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Preparing your First House Deposit

Preparing your First House Deposit

A house deposit is often one of the first steps to becoming a homeowner. You may know of some friends who have toiled to make a hefty amount and later kept going with the mortgage. If you are that person moving to buy a house, how do you set aside enough money for the deposit?  

Figure out the ideal amount for a house deposit

Start by analysing the median house price in your area and the projected costs of the property, from the listed price to the closing costs. 

The median house price is a big clue to what you need. The Australian Bureau of Statistics estimates that as of Q2 2022, the median house price Australia-wide is at least $600k and much more in the capital cities. Prices in Sydney alone top the list at close to $1.18m. WA is on the far end at $685k. 

From there you need to put in at least 20 percent of the listing price as a deposit. When factoring the above ABS figures, deposits on a Sydney house sit at close to $309k against barely $131k in Perth. And that’s before transaction costs and stamp duty. 

Some property experts contend that it is okay to increase the deposit beyond 20 percent. This move may improve the house buyer’s favourability in a lender’s eyes when the time comes to apply for a loan, in terms of lower loan-to-value ratio. However, deposits lower than 20 percent may not be advisable as you have to pay for lenders mortgage insurance, which protects the lender if you can’t make the loan payments and they cannot recover the balance.

Accounting for spending

Make an extensive accounting of your spending habits as part of the planning for a house purchase and deposit. The best money saving apps like UBOMI are assets to help you balance your ledger. Once you have a full scope of your expenses, you can analyse which line items can be maintained – or eliminated to free up more money you can save for the deposit.

That being said, there are some ways you can do to ensure you will have enough money to make the deposit:

  • Auto expenses. If you have a vehicle, you must detail its actual condition and the associated maintenance expenses for running it. This is especially true if your work requires extensive travel. If your area has adequate public transport to and from your workplace, you may use the car sparingly or to sell it altogether – but look ahead, as its condition and maintenance records would govern its resale price.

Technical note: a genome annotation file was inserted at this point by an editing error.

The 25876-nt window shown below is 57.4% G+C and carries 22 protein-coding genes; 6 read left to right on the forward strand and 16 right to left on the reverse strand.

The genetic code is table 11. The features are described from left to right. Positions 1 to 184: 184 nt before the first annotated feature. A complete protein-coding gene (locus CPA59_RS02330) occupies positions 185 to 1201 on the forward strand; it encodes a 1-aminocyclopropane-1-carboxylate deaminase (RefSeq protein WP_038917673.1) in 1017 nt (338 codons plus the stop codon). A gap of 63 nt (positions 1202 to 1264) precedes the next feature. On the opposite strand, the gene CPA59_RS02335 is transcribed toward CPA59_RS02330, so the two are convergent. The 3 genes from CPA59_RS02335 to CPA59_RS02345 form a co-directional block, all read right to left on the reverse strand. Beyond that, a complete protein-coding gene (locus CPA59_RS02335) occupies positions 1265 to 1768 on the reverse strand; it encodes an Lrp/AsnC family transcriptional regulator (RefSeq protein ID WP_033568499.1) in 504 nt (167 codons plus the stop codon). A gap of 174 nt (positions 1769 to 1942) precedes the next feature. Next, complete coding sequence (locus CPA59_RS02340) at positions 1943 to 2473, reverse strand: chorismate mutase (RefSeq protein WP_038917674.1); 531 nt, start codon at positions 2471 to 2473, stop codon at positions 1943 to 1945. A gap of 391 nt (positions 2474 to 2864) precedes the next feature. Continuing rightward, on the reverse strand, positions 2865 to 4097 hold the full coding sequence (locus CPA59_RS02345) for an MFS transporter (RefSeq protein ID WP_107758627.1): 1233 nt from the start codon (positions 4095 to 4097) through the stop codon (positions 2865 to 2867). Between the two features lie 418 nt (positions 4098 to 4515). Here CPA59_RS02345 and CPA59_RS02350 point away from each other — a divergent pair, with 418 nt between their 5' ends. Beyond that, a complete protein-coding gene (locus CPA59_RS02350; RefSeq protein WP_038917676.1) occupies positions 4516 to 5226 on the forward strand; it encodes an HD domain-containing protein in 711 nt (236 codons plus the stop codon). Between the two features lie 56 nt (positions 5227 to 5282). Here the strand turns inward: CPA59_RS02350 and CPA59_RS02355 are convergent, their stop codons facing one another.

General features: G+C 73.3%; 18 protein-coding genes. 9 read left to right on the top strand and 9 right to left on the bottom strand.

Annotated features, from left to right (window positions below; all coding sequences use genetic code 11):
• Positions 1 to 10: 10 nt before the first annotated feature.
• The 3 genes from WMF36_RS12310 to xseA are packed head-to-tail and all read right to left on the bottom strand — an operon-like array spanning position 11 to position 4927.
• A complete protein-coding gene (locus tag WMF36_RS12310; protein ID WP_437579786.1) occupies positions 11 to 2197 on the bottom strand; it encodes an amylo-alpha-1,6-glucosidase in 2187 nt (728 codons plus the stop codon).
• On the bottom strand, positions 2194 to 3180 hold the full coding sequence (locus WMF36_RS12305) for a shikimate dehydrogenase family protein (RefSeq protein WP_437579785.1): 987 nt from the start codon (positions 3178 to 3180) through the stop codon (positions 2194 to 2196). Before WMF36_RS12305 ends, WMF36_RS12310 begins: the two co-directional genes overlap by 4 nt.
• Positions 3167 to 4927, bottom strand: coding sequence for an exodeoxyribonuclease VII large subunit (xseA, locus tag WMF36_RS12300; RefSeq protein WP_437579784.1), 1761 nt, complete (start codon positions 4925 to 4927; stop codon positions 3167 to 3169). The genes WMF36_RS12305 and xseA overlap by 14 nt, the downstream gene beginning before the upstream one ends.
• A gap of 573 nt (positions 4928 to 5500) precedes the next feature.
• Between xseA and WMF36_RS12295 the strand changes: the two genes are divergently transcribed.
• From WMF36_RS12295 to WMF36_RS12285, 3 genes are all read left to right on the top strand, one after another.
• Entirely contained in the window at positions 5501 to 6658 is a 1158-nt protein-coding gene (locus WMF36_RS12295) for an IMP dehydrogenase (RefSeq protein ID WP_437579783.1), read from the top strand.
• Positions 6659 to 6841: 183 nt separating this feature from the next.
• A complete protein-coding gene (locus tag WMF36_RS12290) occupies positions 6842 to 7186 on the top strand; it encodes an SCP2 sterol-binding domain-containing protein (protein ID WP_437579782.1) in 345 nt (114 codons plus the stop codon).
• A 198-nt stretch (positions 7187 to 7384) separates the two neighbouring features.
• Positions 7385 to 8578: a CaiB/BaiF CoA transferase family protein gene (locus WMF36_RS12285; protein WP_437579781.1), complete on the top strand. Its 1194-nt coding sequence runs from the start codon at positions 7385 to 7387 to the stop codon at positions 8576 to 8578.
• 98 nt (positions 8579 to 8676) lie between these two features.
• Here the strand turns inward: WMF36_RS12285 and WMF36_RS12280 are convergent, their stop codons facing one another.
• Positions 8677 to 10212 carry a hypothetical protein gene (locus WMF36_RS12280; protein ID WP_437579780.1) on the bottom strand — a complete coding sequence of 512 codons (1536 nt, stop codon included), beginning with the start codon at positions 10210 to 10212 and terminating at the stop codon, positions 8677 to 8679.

• Settling debts. Have a plan ready for paying off all your debts first, especially credit cards. Any signs of debt should be eliminated or drastically reduced, as they will affect your credit score and also your suitability for the loan.
  • Lifestyle changes. Your lifestyle will provide clues to your spending habits that might set back your deposit plans if left unchecked. If you often buy coffee at the nearest barista joint every day, for example, that single expense could accumulate at the end of the month. Same as well in the case of dine-outs with friends or trips. 
  • Move back with parents? Some people with a streak of independence may have ideas about saving on the rent by going back to their parents, on account of more cost of living expenses. This may be a viable option to help you save more money: a new Monash University study of 500 Australians between 18 and 24 years old revealed that 56.1 percent of respondents confirmed being able to save more if they are in a stable job but still live with their parents.

Lay out the budget

In line with the above accounting, you can use the data to map out your budget and goals for the deposit going forward. A likely benchmark may be to set how much money you should have in the deposit fund after a certain period, like say, six months, then one year.

Special savings account

There may be a need to put your deposit in a special nest egg. To this end, you can open a dedicated bank account and arrange for your existing  account to wire a certain amount.


If you are planning to buy a house within a few years’ time, you can help your money grow through certain investments and then withdraw when the time is right. However, exercise due diligence to avert the danger of get-rich-quick scams.

Seek government assistance for a house deposit

Preparing for your house deposit may be viable with help from the government through three specific schemes:

  • First Home Owners Grant – Also known as FHOG, the scheme allows applicants to be allotted up to $20k by their state or territorial government as a one-time tranche to add to the deposit. Each state or territory will have its own FHOG criteria.
  • First Home Super Saver Scheme – Administered by the ATO, the Scheme enables first-time home buyers to save up to $15k in super contributions in any given year, but the savings cap is set at $30k.
  • First Home Loan Deposit – Managed by the National Home Finance and Investment Corp (NHFIC), the Scheme is often seen as a workaround for house deposits for between five to 20 percent and possibly save up to $10k in lenders mortgage insurance fees. However, applications for this can only be coursed through one of 32 specific NHFIC-approved lenders.

Home ownership is part of the Australian Dream. Saving for your first house deposit can be a challenging task, but with UBOMI, it becomes easier to manage your finances and reach your goal.

UBUDGET, provided by UBOMI, empowers users to manage their finances by setting and monitoring budgets, thus giving them increased control. This is a formidable resource that can assist in accomplishing personal targets.

If you liked our “Preparing your First House Deposit” and find it useful, check our blogs regularly for more information to get updates on UBOMI’s budget app and expense tracker.